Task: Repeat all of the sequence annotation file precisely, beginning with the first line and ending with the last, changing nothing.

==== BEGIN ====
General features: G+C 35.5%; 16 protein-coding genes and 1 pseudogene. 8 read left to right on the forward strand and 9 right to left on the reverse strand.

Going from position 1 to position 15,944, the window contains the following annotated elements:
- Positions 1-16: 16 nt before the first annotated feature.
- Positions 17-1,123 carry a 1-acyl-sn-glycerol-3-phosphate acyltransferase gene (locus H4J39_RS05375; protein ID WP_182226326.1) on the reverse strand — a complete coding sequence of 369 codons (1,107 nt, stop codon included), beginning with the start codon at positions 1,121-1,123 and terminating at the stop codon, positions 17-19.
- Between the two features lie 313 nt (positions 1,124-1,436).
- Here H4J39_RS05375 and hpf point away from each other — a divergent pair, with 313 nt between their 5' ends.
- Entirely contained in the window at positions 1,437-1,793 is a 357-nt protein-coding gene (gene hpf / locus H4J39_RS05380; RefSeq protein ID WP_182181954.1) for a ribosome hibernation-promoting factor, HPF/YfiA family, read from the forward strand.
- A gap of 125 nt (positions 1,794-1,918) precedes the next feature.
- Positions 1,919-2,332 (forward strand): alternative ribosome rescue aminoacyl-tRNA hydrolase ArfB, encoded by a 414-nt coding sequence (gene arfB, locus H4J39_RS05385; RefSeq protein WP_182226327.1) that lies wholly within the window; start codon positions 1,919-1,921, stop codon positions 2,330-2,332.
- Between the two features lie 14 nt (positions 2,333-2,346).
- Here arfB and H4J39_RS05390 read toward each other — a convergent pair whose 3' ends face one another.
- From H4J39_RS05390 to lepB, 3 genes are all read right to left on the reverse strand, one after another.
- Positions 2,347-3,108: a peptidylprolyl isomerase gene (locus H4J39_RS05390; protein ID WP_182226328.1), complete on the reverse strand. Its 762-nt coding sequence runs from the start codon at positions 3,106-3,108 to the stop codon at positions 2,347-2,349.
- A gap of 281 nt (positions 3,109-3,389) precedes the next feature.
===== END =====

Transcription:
General features: G+C 35.5%; 16 protein-coding genes and 1 pseudogene. 8 read left to right on the forward strand and 9 right to left on the reverse strand.

Going from position 1 to position 15,944, the window contains the following annotated elements:
- Positions 1-16: 16 nt before the first annotated feature.
- Positions 17-1,123 carry a 1-acyl-sn-glycerol-3-phosphate acyltransferase gene (locus H4J39_RS05375; protein ID WP_182226326.1) on the reverse strand — a complete coding sequence of 369 codons (1,107 nt, stop codon included), beginning with the start codon at positions 1,121-1,123 and terminating at the stop codon, positions 17-19.
- Between the two features lie 313 nt (positions 1,124-1,436).
- Here H4J39_RS05375 and hpf point away from each other — a divergent pair, with 313 nt between their 5' ends.
- Entirely contained in the window at positions 1,437-1,793 is a 357-nt protein-coding gene (gene hpf / locus H4J39_RS05380; RefSeq protein ID WP_182181954.1) for a ribosome hibernation-promoting factor, HPF/YfiA family, read from the forward strand.
- A gap of 125 nt (positions 1,794-1,918) precedes the next feature.
- Positions 1,919-2,332 (forward strand): alternative ribosome rescue aminoacyl-tRNA hydrolase ArfB, encoded by a 414-nt coding sequence (gene arfB, locus H4J39_RS05385; RefSeq protein WP_182226327.1) that lies wholly within the window; start codon positions 1,919-1,921, stop codon positions 2,330-2,332.
- Between the two features lie 14 nt (positions 2,333-2,346).
- Here arfB and H4J39_RS05390 read toward each other — a convergent pair whose 3' ends face one another.
- From H4J39_RS05390 to lepB, 3 genes are all read right to left on the reverse strand, one after another.
- Positions 2,347-3,108: a peptidylprolyl isomerase gene (locus H4J39_RS05390; protein ID WP_182226328.1), complete on the reverse strand. Its 762-nt coding sequence runs from the start codon at positions 3,106-3,108 to the stop codon at positions 2,347-2,349.
- A gap of 281 nt (positions 3,109-3,389) precedes the next feature.